of Emergency: Federal Death Penalty in Massachusetts
Whats Up Magazine (Boston)
There hasn't been an execution in Massachusetts
since 1947. The commonwealth officially and legally abolished
the death penalty from the books in the 1970s. Proposals to
reinstitute the death penalty have been defeated by ever-larger
margins in the Massachusetts legislature over the past ten years.
So why is it that we are now in a state of emergency
with regards to the death penalty? It is because the Justice
Department is setting off alarms through federal prosecutions
all around the country - including in our own backyard. Massachusetts
is currently the site of a capital trial as the federal government
attempts to convince a jury sitting in Boston that Gary Sampson
should be executed.
As this article hits the streets in December,
there is a jury sitting right now at the Moakley Federal Courthouse
deciding whether or not Sampson, who has already pled guilty
in three murderous carjackings, should be sentenced to life
in prison without the possibility of release or executed.
Executed? You thought we were safe from this outdated
practice that every single other industrialized country in the
world has abolished? Think again.
Even though Massachusetts is joined by a national
minority of 11 other states that do not allow for the execution
of its prisoners, we are still subject to federal statutes that
override state law. And along with the 38 states that do allow
capital punishment to be carried out, the federal government
also retains the option of using death as a punishment. (There
is a federal death row situated in Terre Haute, Indiana that
houses 27 inmates, and in the last 40 years, three federal executions
have actually been carried out.)
Despite Sampson's attempt to turn himself in through
a phone call to the FBI before he killed anyone (by the way,
the FBI hung up on him), despite his voluntary surrender, and
despite his willingness to admit guilt, Ashcroft is going in
for the kill, literally.
But we can't blame the bloodthirsty Bush/Ashcroft
team completely for infringing on our state-established choice
of how to deal with murderers. The Drug Kingpin Statute of 1988
and the Federal Death Penalty Act of 1994 laid the groundwork
of expanding the federal death penalty system, adding over 60
capital offenses (including carjacking) to the federal statute
However, prior to 2001, Massachusetts was untouched
by the expanded reach. Then came the Kristen Gilbert case -
an unsuccessful federal death penalty prosecution in Springfield.
It was in 2001 that Ashcroft's Justice Department eliminated
a Clinton administration provision that opened the gates to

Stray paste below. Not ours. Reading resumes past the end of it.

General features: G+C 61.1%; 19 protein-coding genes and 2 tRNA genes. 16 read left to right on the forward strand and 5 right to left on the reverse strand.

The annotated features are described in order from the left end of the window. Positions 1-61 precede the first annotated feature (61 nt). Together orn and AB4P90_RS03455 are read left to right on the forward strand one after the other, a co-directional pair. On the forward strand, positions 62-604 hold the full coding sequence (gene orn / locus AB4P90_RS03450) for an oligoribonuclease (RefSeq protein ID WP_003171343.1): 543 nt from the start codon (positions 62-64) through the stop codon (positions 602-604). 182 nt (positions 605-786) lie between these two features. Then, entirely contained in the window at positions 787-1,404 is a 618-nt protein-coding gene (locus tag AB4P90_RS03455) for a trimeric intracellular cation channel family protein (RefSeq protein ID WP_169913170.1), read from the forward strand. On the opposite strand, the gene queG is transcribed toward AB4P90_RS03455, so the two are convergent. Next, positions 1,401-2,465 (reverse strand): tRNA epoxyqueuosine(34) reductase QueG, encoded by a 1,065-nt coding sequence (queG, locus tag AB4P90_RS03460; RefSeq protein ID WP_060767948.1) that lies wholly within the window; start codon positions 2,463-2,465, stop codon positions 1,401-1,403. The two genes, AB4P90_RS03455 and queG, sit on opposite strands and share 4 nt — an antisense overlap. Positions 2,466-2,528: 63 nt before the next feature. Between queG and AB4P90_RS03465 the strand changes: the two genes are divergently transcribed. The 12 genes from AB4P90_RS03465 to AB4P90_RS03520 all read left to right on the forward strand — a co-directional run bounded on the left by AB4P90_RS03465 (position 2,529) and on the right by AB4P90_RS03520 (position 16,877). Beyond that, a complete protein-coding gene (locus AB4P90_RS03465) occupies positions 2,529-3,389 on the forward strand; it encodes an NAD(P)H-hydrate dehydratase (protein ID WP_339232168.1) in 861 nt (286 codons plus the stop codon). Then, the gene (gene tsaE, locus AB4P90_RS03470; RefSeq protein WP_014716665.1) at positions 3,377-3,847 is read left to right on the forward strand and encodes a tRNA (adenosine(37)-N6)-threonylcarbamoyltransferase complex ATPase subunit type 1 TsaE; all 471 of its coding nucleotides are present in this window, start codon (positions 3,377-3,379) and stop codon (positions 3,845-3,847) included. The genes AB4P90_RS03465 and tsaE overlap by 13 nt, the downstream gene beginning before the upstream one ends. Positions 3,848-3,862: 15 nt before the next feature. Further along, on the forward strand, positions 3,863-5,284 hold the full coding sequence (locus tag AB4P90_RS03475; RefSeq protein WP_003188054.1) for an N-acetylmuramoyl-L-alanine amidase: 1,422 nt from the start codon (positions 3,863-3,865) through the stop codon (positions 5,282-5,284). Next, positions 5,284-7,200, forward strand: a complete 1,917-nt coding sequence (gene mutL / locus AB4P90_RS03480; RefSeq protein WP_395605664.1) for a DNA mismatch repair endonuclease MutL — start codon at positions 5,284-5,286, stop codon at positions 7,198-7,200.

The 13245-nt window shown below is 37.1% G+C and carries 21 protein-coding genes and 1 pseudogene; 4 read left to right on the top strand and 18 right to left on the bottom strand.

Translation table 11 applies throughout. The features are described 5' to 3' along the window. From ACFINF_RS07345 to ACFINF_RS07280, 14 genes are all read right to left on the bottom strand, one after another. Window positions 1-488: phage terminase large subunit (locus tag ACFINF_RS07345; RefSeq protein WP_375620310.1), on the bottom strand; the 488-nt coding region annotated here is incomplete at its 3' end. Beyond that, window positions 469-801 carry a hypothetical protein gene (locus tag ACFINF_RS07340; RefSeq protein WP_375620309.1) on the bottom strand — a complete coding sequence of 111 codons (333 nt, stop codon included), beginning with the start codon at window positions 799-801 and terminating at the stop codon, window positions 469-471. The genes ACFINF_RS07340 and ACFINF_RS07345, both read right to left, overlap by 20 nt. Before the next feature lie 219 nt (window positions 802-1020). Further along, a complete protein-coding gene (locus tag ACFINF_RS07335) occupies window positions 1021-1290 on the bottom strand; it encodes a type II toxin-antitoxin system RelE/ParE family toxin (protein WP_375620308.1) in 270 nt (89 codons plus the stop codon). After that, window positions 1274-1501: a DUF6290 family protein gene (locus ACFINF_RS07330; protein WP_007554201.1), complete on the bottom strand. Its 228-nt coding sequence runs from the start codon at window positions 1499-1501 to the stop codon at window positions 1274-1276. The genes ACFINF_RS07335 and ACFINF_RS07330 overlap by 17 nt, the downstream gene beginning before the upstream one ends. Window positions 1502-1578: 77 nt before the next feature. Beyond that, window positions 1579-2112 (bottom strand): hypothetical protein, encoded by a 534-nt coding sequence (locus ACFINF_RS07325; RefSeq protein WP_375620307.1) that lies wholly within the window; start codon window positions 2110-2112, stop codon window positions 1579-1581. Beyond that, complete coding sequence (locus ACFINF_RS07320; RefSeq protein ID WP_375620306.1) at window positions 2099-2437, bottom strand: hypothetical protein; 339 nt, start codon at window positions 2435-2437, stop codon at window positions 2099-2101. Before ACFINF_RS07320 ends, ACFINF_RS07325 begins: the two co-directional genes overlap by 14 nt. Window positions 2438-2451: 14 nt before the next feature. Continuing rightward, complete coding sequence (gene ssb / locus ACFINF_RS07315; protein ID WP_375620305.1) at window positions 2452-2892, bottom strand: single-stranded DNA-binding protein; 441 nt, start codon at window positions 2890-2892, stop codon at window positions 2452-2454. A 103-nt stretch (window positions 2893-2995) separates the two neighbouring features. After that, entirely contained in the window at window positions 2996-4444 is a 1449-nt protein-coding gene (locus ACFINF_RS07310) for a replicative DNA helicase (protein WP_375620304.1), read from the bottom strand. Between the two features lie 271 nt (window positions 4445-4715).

a system where the Department could pursue the death penalty
in non-death penalty states.
This tactic is backfiring across the country.
Even in states that historically support the death penalty,
federal prosecutors have failed to persuade jurors in 19 of
the last 20 trials in which they sought execution.
So what is the emergency?
Cost is one thing. It costs almost four times
as much for representation in a case where the federal government
seeks the death penalty. I don't know about you, but it seems
to make more sense to put Sampson in prison for the rest of
his life and use the money we saved to subsidize public transportation,
reinstate lost local services, and all of those things we so
desperately need federal funding for.
Another thing is that in cases where the person
is willing to admit guilt to speed up the process (like Sampson)
or in order to testify against others, Ashcroft is undermining
the plea bargaining option. So not only is the Justice Department
wasting money, they are losing credibility by slowing down or
even hurting other investigations by removing the plea bargain
as an option. After all, why would anyone plead guilty if they
know the Feds want to try and strap them to a gurney anyway?
The moral and psychological implications of brining
death to our door cannot be overlooked. The death penalty brutalizes
society. It brings us down to the level of the murderers, and
teaches that killing is an appropriate response to killing.
Even if the Justice Department fails to convince a jury that
Sampson deserves a death sentence, it will have succeeded in
making death penalty prosecutions a fact of life.
Sampson's penalty will be decided sometime this
month, when the all white jury tells Judge Wolf what they think
should be Sampson's fate. But it is not over. Ashcroft has already
given the go ahead to pursue death in at least one other case
in Boston, and is still considering others. If we are lucky,
we won't be sending any Massachusetts residents to the Justice
Department's death chamber in Indiana.
Join the coalition of anti-death penalty groups
to resist the federal death penalty during a weekly vigil outside
the courthouse. People gather every Thursday from 11 am till
1pm. Directions and more info at www.mcadp.org.